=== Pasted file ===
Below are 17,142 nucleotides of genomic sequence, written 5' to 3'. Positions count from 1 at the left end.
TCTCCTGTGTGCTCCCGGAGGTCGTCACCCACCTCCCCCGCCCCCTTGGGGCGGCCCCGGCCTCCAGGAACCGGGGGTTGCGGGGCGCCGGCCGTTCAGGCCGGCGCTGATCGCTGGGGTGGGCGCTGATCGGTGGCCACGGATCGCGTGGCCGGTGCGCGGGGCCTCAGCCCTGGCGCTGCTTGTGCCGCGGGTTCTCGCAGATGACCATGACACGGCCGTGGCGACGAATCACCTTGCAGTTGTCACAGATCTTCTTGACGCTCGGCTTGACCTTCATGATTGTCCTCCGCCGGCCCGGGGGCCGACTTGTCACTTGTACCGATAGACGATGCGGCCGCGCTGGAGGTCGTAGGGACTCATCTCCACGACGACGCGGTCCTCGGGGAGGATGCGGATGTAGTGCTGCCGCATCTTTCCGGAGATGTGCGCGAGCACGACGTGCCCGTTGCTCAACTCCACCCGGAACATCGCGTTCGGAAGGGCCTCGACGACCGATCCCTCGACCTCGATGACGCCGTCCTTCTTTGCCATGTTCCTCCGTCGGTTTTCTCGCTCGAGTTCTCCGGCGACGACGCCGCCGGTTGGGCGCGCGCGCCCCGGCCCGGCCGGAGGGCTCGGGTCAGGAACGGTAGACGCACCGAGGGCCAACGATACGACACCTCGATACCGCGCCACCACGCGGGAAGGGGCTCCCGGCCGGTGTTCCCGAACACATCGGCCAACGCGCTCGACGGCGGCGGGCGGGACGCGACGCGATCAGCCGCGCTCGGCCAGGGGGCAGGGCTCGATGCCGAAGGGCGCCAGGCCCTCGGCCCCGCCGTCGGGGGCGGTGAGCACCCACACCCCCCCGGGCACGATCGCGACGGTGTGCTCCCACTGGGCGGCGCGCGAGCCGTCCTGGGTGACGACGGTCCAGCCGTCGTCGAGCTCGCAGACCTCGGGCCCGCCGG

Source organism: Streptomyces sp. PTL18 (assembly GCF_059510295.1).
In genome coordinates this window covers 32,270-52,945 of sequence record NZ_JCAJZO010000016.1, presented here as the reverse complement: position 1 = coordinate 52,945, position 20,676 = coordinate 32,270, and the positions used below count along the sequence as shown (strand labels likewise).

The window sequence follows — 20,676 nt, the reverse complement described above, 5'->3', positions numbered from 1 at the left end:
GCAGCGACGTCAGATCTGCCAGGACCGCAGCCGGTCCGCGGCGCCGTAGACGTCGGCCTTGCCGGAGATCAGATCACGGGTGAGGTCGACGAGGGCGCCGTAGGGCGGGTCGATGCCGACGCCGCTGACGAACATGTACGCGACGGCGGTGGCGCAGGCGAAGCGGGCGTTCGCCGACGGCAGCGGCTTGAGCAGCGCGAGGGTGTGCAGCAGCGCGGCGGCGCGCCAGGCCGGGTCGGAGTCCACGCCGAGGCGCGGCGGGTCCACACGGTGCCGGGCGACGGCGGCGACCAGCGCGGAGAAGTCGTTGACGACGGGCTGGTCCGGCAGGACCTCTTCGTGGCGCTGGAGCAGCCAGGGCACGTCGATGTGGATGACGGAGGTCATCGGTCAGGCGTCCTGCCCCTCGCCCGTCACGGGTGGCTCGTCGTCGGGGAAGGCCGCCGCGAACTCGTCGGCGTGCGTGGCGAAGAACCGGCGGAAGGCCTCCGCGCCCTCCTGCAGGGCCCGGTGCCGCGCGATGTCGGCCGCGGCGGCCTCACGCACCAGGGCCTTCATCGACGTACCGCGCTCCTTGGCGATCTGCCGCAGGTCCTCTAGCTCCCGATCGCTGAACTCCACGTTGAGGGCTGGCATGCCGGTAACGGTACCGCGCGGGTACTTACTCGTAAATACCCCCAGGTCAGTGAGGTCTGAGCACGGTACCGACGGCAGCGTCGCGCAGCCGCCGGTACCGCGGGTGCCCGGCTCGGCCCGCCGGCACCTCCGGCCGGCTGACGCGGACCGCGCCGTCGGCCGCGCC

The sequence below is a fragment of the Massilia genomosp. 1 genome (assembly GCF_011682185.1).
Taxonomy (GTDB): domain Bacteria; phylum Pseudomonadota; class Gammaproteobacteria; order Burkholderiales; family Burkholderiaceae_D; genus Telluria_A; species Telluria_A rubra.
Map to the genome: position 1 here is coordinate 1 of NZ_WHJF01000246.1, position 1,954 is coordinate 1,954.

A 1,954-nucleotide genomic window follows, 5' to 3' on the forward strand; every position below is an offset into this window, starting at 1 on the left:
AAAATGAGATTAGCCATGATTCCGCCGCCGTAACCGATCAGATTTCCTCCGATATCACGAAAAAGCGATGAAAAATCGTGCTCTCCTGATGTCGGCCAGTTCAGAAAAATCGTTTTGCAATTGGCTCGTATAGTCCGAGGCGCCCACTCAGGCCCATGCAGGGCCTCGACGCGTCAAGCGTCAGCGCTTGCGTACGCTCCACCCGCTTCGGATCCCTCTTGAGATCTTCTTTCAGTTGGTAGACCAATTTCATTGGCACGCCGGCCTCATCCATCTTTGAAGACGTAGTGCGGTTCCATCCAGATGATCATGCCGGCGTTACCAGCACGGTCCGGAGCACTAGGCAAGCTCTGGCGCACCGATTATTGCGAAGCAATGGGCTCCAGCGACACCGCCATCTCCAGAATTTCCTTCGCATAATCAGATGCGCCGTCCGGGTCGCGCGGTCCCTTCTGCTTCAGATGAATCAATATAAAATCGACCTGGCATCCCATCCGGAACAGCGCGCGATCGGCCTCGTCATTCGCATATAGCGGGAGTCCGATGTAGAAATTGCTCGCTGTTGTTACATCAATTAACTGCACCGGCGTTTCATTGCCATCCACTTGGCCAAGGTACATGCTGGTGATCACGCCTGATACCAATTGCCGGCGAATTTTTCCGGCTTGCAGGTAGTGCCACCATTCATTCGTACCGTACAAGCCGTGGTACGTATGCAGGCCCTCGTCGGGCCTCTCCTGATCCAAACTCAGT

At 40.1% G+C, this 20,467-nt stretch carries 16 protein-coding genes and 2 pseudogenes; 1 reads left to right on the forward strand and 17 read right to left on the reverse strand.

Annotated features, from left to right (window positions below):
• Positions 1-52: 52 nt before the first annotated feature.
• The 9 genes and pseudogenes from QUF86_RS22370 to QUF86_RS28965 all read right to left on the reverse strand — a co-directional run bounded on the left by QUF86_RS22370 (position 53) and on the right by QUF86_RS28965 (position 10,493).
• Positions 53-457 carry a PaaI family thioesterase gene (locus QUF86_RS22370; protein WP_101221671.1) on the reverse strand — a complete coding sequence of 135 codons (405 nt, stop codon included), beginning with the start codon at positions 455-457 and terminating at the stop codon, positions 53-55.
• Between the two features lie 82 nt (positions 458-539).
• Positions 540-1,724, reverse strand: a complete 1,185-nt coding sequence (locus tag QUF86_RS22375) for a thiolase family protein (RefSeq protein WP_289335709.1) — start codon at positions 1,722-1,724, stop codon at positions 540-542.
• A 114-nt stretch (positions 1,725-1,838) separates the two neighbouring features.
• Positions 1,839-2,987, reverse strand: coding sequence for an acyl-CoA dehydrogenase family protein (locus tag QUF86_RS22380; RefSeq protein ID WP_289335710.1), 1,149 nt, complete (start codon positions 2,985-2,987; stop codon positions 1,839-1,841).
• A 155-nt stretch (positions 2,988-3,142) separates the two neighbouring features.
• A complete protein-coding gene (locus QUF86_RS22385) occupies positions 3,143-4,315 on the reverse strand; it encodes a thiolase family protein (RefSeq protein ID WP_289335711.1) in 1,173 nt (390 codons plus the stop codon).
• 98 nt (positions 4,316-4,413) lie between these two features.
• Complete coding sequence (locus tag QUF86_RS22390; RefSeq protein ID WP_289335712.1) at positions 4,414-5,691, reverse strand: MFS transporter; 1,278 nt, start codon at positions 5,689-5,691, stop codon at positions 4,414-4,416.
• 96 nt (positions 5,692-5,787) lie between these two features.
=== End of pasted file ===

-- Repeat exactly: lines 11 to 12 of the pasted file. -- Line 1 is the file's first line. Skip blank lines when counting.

AAAATGAGATTAGCCATGATTCCGCCGCCGTAACCGATCAGATTTCCTCCGATATCACGAAAAAGCGATGAAAAATCGTGCTCTCCTGATGTCGGCCAGTTCAGAAAAATCGTTTTGCAATTGGCTCGTATAGTCCGAGGCGCCCACTCAGGCCCATGCAGGGCCTCGACGCGTCAAGCGTCAGCGCTTGCGTACGCTCCACCCGCTTCGGATCCCTCTTGAGATCTTCTTTCAGTTGGTAGACCAATTTCATTGGCACGCCGGCCTCATCCATCTTTGAAGACGTAGTGCGGTTCCATCCAGATGATCATGCCGGCGTTACCAGCACGGTCCGGAGCACTAGGCAAGCTCTGGCGCACCGATTATTGCGAAGCAATGGGCTCCAGCGACACCGCCATCTCCAGAATTTCCTTCGCATAATCAGATGCGCCGTCCGGGTCGCGCGGTCCCTTCTGCTTCAGATGAATCAATATAAAATCGACCTGGCATCCCATCCGGAACAGCGCGCGATCGGCCTCGTCATTCGCATATAGCGGGAGTCCGATGTAGAAATTGCTCGCTGTTGTTACATCAATTAACTGCACCGGCGTTTCATTGCCATCCACTTGGCCAAGGTACATGCTGGTGATCACGCCTGATACCAATTGCCGGCGAATTTTTCCGGCTTGCAGGTAGTGCCACCATTCATTCGTACCGTACAAGCCGTGGTACGTATGCAGGCCCTCGTCGGGCCTCTCCTGATCCAAACTCAGT

At 40.1% G+C, this 20,467-nt stretch carries 16 protein-coding genes and 2 pseudogenes; 1 reads left to right on the forward strand and 17 read right to left on the reverse strand.